Another March Madness is in the books. As in previous years, the college basketball tournaments were filled with last second game winning shots and upsets. Also, as in previous years, millions of viewers filled out their brackets and watched the games. This year’s March Madness had one other upset, the blockbuster ratings for Women’s March Madness and sharp viewing declines for the Men’s tournament, despite a number of seismic upsets.
Women’s March Madness
The women’s finale aired live on ABC, ESPN and streamed. It marked the first time the championship game was televised on a broadcast network since 1995 (on CBS), an indication of the growing popularity of the sport. According to ESPN, the game averaged 9.92 million viewers (peaking at 12.6 million), the most watched women’s college basketball game to date. The game was also the most streamed sporting event (women’s or men’s) to date, on ESPN+.
A reason for the popularity included an exciting high-scoring game fueled by star players on both sides. In the game Louisiana State defeated Iowa 102-85, to win their first title, it was also the highest scoring championship game to date. LSU was led by Angel Reese, who recorded her record 34th double-double of the season with 15 points and ten rebounds.
Despite foul trouble, Iowa’s sharpshooter Caitlin Clark managed 30 points with eight assists. Previously, Clark became the first player (female or male) to score 40 points with a triple-double in a tournament game. The Associated Press recently named Clark Player of the Year and she was named Naismith Player of the Year.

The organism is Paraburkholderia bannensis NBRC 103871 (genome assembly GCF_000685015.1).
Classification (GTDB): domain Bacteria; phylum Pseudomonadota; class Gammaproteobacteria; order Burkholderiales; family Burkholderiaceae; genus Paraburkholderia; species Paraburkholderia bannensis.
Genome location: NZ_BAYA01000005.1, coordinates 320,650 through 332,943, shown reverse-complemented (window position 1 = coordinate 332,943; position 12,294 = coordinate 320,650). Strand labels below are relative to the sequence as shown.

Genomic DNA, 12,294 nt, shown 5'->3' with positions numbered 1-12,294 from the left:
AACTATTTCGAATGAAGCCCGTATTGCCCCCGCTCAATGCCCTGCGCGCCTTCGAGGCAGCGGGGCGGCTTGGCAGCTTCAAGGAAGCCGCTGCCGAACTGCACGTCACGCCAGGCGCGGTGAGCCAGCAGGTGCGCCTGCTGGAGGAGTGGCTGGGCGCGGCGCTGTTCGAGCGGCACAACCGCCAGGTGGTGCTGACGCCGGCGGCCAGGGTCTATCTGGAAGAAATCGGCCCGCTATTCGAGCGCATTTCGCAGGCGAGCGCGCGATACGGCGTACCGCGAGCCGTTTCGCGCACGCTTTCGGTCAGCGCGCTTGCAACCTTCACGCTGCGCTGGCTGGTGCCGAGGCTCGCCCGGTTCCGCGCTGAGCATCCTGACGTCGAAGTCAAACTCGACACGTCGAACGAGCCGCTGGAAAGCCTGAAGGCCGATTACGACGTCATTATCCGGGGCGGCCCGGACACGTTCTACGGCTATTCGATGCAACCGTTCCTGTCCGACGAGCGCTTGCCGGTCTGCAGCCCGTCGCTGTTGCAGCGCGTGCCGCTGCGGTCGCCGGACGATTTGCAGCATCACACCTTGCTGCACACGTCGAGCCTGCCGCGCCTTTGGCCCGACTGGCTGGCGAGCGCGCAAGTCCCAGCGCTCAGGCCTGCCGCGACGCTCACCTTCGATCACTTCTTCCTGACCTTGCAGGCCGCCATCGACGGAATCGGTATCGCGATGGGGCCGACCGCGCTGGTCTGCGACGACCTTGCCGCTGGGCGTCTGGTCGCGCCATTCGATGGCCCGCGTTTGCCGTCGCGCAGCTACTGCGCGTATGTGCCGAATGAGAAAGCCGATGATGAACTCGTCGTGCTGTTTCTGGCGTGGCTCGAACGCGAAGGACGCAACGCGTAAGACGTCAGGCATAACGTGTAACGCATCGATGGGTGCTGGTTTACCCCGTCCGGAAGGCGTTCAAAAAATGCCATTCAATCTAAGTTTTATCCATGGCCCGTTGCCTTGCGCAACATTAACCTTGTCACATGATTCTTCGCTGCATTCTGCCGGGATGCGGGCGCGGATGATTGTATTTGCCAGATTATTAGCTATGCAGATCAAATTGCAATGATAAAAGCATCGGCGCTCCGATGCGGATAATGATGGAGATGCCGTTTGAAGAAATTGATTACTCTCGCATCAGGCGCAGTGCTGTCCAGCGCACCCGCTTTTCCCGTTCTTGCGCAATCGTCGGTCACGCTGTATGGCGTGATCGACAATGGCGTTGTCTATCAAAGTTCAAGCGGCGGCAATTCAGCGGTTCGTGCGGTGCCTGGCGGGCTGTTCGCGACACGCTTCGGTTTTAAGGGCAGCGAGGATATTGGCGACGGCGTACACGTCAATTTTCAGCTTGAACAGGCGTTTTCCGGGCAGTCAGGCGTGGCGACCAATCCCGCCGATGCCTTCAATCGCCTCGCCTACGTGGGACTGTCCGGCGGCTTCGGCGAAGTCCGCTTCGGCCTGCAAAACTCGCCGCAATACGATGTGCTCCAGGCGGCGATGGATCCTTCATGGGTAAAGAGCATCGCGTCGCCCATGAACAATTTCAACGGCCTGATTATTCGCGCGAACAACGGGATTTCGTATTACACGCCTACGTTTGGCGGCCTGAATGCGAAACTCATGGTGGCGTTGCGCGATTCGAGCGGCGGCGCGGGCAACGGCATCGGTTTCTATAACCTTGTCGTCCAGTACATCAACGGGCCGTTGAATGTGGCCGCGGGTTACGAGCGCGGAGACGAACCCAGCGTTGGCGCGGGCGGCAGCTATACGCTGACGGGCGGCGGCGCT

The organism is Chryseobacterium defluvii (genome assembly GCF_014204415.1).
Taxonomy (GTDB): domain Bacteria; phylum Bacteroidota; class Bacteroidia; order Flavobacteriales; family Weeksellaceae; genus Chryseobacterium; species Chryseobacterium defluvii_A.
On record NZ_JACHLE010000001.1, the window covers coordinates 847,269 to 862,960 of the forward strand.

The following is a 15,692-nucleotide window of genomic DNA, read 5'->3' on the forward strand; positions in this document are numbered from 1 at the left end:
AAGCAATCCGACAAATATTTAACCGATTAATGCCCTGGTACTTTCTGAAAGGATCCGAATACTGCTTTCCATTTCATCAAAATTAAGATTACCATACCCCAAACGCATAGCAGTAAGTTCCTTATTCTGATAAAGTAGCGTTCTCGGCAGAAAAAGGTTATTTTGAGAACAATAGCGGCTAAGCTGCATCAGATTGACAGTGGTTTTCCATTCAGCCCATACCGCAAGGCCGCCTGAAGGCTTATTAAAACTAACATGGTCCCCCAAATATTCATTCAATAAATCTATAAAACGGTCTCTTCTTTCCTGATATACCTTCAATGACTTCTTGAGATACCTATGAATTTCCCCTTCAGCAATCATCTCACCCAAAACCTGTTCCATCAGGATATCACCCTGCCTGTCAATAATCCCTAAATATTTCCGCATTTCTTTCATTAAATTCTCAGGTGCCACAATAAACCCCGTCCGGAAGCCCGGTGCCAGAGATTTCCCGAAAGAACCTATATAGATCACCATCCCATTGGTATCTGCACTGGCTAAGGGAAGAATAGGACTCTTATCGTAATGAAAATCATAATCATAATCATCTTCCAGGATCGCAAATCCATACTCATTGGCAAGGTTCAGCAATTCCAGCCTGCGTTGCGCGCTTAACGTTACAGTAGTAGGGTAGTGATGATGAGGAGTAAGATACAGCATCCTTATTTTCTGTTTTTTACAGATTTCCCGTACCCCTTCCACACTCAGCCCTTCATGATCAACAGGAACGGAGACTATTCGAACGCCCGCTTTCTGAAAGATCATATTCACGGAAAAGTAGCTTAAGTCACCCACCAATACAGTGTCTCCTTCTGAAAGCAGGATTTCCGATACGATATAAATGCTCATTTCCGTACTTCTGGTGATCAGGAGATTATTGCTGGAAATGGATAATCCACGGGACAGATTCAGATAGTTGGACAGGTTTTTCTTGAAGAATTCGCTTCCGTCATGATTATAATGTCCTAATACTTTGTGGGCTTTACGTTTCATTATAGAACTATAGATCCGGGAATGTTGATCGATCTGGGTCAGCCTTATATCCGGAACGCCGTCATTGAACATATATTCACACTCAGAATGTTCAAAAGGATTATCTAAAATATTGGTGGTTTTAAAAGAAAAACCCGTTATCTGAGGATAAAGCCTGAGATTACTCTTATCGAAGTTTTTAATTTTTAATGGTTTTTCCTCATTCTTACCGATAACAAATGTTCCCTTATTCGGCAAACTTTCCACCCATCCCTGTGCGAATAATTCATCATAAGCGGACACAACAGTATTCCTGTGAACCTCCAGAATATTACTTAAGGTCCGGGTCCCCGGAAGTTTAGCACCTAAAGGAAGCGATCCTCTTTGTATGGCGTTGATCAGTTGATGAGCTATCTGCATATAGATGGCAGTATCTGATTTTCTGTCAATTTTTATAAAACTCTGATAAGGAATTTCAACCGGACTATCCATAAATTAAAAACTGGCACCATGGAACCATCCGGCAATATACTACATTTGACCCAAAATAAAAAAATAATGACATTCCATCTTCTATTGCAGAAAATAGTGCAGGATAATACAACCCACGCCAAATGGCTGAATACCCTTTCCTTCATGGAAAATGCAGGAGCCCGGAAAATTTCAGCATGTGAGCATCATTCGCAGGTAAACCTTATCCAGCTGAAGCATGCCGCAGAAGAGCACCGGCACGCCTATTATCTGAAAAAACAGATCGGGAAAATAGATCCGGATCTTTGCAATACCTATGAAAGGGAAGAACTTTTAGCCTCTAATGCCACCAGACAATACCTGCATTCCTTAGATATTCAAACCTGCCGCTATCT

The audience delivery of this year’s championship game more than doubled last year’s contest between South Carolina and UConn. That game averaged 4.85 million viewers on ESPN/ESPN2. Sports Media Watch reports the previous viewing record of any tournament game was a 1992 Virginia-Stanford Final Four game on CBS averaging 8.1 million viewers. The 1995 championship game, the last to air on CBS, had averaged 7.4 million viewers with UConn defeating Tennessee.
Since ESPN started televising the championship game in 1996, the record high average audience had been in 2002 with 5.7 million viewers. That year UConn led by the legendary trio of Sue Bird, Swin Cash and Diana Taurasi had defeated Oklahoma. (Since 2021 Nielsen has included out-of-home viewing.)
Throughout this year’s Women’s March Madness, ESPN set viewing records. For example, the two Final Four contests averaged 4.5 million viewers, a 65% increase from last year. The highlight was Iowa beating previously undefeated, pre-tournament favorite and defending champion South Carolina. That game averaged 5.5 million viewers.
Furthermore, a regional final between Iowa and Louisville averaged 2.5 million viewers on ESPN, becoming the cable network’s most watched women’s non-Final Four game. The previous record was set the day before when Ohio State upset UConn. The game had aired on ABC and averaged 2.41 million viewers. Prior to this year the record non-Final Four audience on ESPN had been set in 1999.